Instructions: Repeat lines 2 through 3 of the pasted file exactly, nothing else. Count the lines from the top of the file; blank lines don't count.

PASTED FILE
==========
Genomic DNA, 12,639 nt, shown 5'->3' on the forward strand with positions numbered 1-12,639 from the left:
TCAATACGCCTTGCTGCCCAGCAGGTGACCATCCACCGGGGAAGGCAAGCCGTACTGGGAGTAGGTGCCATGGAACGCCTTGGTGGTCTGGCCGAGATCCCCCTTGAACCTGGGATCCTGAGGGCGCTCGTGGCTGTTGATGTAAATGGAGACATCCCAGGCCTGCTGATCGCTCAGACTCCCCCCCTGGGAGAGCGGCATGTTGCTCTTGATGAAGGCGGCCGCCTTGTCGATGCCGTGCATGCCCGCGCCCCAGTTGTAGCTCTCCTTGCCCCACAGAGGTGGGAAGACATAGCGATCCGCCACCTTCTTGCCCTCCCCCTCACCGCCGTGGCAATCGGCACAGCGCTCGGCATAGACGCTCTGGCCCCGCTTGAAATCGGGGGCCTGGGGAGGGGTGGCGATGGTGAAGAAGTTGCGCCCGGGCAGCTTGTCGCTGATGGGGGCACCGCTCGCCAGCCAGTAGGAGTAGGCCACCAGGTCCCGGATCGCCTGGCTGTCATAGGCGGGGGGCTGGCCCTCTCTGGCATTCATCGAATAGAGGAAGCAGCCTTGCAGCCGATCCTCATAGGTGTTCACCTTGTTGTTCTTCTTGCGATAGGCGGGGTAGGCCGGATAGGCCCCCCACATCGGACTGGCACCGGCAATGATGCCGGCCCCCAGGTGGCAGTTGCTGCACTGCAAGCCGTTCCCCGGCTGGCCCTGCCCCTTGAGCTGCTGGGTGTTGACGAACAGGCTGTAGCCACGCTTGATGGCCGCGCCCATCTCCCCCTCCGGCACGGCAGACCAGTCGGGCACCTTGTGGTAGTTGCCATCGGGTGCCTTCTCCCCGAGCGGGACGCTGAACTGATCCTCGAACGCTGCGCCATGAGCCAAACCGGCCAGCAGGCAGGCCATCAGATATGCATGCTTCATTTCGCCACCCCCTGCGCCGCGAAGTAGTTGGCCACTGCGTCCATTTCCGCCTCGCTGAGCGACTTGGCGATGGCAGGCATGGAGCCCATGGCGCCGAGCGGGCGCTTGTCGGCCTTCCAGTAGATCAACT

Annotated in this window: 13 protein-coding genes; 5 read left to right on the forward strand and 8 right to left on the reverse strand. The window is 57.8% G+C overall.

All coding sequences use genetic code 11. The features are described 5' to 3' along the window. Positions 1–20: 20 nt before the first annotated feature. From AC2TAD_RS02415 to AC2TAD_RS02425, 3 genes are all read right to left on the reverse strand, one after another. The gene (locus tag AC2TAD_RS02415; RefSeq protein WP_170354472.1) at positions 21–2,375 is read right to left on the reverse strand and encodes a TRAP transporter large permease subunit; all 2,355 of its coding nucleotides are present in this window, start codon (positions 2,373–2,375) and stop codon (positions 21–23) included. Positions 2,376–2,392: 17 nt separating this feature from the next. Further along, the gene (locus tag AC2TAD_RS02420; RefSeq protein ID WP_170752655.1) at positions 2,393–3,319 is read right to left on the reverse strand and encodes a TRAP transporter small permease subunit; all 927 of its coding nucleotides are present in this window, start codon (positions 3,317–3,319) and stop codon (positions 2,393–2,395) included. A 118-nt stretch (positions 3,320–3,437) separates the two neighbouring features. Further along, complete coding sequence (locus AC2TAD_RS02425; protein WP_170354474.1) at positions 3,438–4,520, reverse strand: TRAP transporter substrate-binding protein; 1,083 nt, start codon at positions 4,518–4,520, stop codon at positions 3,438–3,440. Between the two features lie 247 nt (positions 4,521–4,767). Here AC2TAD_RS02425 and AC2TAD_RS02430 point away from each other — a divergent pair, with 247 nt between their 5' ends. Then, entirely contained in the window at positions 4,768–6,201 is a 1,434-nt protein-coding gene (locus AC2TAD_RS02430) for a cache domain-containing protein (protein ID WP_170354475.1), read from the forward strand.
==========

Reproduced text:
TCAATACGCCTTGCTGCCCAGCAGGTGACCATCCACCGGGGAAGGCAAGCCGTACTGGGAGTAGGTGCCATGGAACGCCTTGGTGGTCTGGCCGAGATCCCCCTTGAACCTGGGATCCTGAGGGCGCTCGTGGCTGTTGATGTAAATGGAGACATCCCAGGCCTGCTGATCGCTCAGACTCCCCCCCTGGGAGAGCGGCATGTTGCTCTTGATGAAGGCGGCCGCCTTGTCGATGCCGTGCATGCCCGCGCCCCAGTTGTAGCTCTCCTTGCCCCACAGAGGTGGGAAGACATAGCGATCCGCCACCTTCTTGCCCTCCCCCTCACCGCCGTGGCAATCGGCACAGCGCTCGGCATAGACGCTCTGGCCCCGCTTGAAATCGGGGGCCTGGGGAGGGGTGGCGATGGTGAAGAAGTTGCGCCCGGGCAGCTTGTCGCTGATGGGGGCACCGCTCGCCAGCCAGTAGGAGTAGGCCACCAGGTCCCGGATCGCCTGGCTGTCATAGGCGGGGGGCTGGCCCTCTCTGGCATTCATCGAATAGAGGAAGCAGCCTTGCAGCCGATCCTCATAGGTGTTCACCTTGTTGTTCTTCTTGCGATAGGCGGGGTAGGCCGGATAGGCCCCCCACATCGGACTGGCACCGGCAATGATGCCGGCCCCCAGGTGGCAGTTGCTGCACTGCAAGCCGTTCCCCGGCTGGCCCTGCCCCTTGAGCTGCTGGGTGTTGACGAACAGGCTGTAGCCACGCTTGATGGCCGCGCCCATCTCCCCCTCCGGCACGGCAGACCAGTCGGGCACCTTGTGGTAGTTGCCATCGGGTGCCTTCTCCCCGAGCGGGACGCTGAACTGATCCTCGAACGCTGCGCCATGAGCCAAACCGGCCAGCAGGCAGGCCATCAGATATGCATGCTTCATTTCGCCACCCCCTGCGCCGCGAAGTAGTTGGCCACTGCGTCCATTTCCGCCTCGCTGAGCGACTTGGCGATGGCAGGCATGGAGCCCATGGCGCCGAGCGGGCGCTTGTCGGCCTTCCAGTAGATCAACT

Annotated in this window: 13 protein-coding genes; 5 read left to right on the forward strand and 8 right to left on the reverse strand. The window is 57.8% G+C overall.